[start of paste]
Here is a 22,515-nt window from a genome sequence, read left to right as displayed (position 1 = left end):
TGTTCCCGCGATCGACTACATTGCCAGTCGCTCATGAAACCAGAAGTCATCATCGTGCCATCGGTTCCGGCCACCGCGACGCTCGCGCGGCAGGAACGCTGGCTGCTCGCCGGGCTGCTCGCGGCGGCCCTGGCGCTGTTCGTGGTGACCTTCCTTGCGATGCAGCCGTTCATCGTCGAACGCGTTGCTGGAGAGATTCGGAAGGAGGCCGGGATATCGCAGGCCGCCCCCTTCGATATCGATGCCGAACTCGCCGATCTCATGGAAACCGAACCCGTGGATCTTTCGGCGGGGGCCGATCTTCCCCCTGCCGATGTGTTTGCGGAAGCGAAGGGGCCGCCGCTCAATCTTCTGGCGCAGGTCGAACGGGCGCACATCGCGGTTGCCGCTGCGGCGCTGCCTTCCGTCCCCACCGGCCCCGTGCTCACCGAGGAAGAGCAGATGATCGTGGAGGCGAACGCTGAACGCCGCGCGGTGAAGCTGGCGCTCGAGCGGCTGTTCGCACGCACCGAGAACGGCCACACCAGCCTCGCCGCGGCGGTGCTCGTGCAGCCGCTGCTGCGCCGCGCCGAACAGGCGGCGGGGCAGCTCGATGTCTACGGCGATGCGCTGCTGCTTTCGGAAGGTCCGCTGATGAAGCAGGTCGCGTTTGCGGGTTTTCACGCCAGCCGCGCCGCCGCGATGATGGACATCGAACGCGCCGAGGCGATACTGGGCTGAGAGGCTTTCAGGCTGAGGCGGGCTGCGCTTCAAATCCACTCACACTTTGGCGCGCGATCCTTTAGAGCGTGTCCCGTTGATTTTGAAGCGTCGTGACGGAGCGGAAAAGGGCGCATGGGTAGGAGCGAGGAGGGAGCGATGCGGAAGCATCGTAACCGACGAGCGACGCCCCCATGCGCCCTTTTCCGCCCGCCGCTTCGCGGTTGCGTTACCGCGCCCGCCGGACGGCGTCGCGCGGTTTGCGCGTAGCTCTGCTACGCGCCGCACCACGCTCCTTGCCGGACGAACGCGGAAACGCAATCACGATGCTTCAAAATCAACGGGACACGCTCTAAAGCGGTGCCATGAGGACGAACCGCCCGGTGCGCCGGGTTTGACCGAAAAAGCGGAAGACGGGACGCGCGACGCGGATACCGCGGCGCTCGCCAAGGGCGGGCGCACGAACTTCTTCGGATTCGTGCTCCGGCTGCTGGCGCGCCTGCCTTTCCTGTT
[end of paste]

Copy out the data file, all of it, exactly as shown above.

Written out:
Here is a 22,515-nt window from a genome sequence, read left to right as displayed (position 1 = left end):
TGTTCCCGCGATCGACTACATTGCCAGTCGCTCATGAAACCAGAAGTCATCATCGTGCCATCGGTTCCGGCCACCGCGACGCTCGCGCGGCAGGAACGCTGGCTGCTCGCCGGGCTGCTCGCGGCGGCCCTGGCGCTGTTCGTGGTGACCTTCCTTGCGATGCAGCCGTTCATCGTCGAACGCGTTGCTGGAGAGATTCGGAAGGAGGCCGGGATATCGCAGGCCGCCCCCTTCGATATCGATGCCGAACTCGCCGATCTCATGGAAACCGAACCCGTGGATCTTTCGGCGGGGGCCGATCTTCCCCCTGCCGATGTGTTTGCGGAAGCGAAGGGGCCGCCGCTCAATCTTCTGGCGCAGGTCGAACGGGCGCACATCGCGGTTGCCGCTGCGGCGCTGCCTTCCGTCCCCACCGGCCCCGTGCTCACCGAGGAAGAGCAGATGATCGTGGAGGCGAACGCTGAACGCCGCGCGGTGAAGCTGGCGCTCGAGCGGCTGTTCGCACGCACCGAGAACGGCCACACCAGCCTCGCCGCGGCGGTGCTCGTGCAGCCGCTGCTGCGCCGCGCCGAACAGGCGGCGGGGCAGCTCGATGTCTACGGCGATGCGCTGCTGCTTTCGGAAGGTCCGCTGATGAAGCAGGTCGCGTTTGCGGGTTTTCACGCCAGCCGCGCCGCCGCGATGATGGACATCGAACGCGCCGAGGCGATACTGGGCTGAGAGGCTTTCAGGCTGAGGCGGGCTGCGCTTCAAATCCACTCACACTTTGGCGCGCGATCCTTTAGAGCGTGTCCCGTTGATTTTGAAGCGTCGTGACGGAGCGGAAAAGGGCGCATGGGTAGGAGCGAGGAGGGAGCGATGCGGAAGCATCGTAACCGACGAGCGACGCCCCCATGCGCCCTTTTCCGCCCGCCGCTTCGCGGTTGCGTTACCGCGCCCGCCGGACGGCGTCGCGCGGTTTGCGCGTAGCTCTGCTACGCGCCGCACCACGCTCCTTGCCGGACGAACGCGGAAACGCAATCACGATGCTTCAAAATCAACGGGACACGCTCTAAAGCGGTGCCATGAGGACGAACCGCCCGGTGCGCCGGGTTTGACCGAAAAAGCGGAAGACGGGACGCGCGACGCGGATACCGCGGCGCTCGCCAAGGGCGGGCGCACGAACTTCTTCGGATTCGTGCTCCGGCTGCTGGCGCGCCTGCCTTTCCTGTT